The Writers' Room

The Writers' Room
ReCape: Watching The Cape

Elizabeth Grunewald | 10 Jan 2011 17:00
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Vince buys a Cape comic on a street corner, which made me sit up and wail, "Why can't I just buy comics on street corners?" He finds a disused underground space, perfect for a secret lair, and gets to decorating. First thing he does is to tape up a photo of Peter Fleming, just in case he forgets what his nemesis looks like.

On the other side of town, Fleming is literally moving pieces of his plan around on a virtual chess board, and my throat hurts from this show cramming so much badly managed metaphor down it. Mr. Portman -- prison Secretary, remember? -- is almost nabbed and stabbed by Cain, disguised as a janitor, but Orwell swoops in and rescues him. I was a blogger once, and I don't remember being omnipotent, but maybe I just wasn't doing it right.

There's a flashback somewhere in here about the strength of the Faraday name, which would be a total waste of film if the baby playing Baby Trip were not adorable. But he is, so I'll let it slide.

Arts and crafts time in the lair! With Max sneakily spying, Vince sews together a mask. He surveys his work, looking first oddly aroused, then weepy, then angry, as he puts the thing on. It's an okay mask, nothing special. Certainly not arousing.


The Cape is wailing on a punk named Linus, threatening if he doesn't talk, the whole underworld will hear that he did. Linus agrees to meet him at a bar later, and disappears just as Orwell struts into the alley in heels and a big Gucci belt and kicks another thug in the head. She tells Vince that the tattoo we only barely saw too much of? It says that Cain belongs to Tarot, the secret society of killers that must not be so secret. Oh, hello, rogue's gallery! So nice to meet you.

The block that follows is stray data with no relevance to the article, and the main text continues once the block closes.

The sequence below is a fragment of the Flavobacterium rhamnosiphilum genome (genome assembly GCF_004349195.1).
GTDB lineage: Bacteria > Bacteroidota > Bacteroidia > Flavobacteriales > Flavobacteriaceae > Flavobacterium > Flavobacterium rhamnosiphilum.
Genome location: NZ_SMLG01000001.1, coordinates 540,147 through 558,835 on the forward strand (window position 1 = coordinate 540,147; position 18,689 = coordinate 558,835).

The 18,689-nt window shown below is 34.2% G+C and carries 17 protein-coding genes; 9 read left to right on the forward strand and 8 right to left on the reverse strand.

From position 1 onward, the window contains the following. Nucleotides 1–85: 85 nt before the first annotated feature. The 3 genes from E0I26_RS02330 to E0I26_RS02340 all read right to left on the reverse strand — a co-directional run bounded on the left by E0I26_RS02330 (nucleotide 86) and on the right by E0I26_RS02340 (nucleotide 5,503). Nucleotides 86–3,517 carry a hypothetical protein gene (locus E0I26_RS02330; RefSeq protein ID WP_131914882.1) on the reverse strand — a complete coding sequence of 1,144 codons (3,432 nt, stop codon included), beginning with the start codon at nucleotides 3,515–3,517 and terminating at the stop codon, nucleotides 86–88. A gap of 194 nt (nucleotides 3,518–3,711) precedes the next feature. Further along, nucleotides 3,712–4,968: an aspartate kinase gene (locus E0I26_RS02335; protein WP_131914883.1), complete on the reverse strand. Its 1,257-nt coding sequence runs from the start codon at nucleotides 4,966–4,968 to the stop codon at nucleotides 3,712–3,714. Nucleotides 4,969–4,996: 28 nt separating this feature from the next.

Vince gets to the agreed-upon bar to meet Linus, only to find that Cain got there first and poisoned everyone in the place. Vince rushes to find Secretary Portman, just in time to prevent him from drinking some maybe-poisoned booze. In the ensuing conversation, Portman raises his voice, and I see Toby from The West Wing, and that's the most exciting thing that happens in this scene.

Oh, that's right, Dana overwhelms the prejudice of her married name to talk her way into a job as a lawyer. It feels about as tacked-on as this sentence.


Max finally returns Vince's cape, so he doesn't look foolish running around town calling himself The Cape without a cape. Orwell finds out that Portman and Fleming are meeting at a restaurant, which wouldn't be a problem, except Cain is an ex-chef, as well as being as poisoner. Orwell snags a table by pretending to be a food blogger, then dresses up like a chef to get Portman's poisoned food away from him, The Cape saves the day by grilling Cain's face and trussing him up like a bird, and Fleming looks mildly annoyed.


Secretary Portman turns down the proposed ARK prison takeover to mild applause, and Dana and Trip bond over the fact that, while the situation is sad, "they can't take away our memories." "They," presumably, are the media, making news by demonizing Vince's corrupt-cop memory.

So that's The Cape. It's incredibly fractured and has horrible pacing problems, but if you think of it as a comedy, it's almost enjoyable. The promos for next week promise "more danger than you can throw a cape at!" The preposition-capped sentence is a cheery foreboding of what's to come, right?


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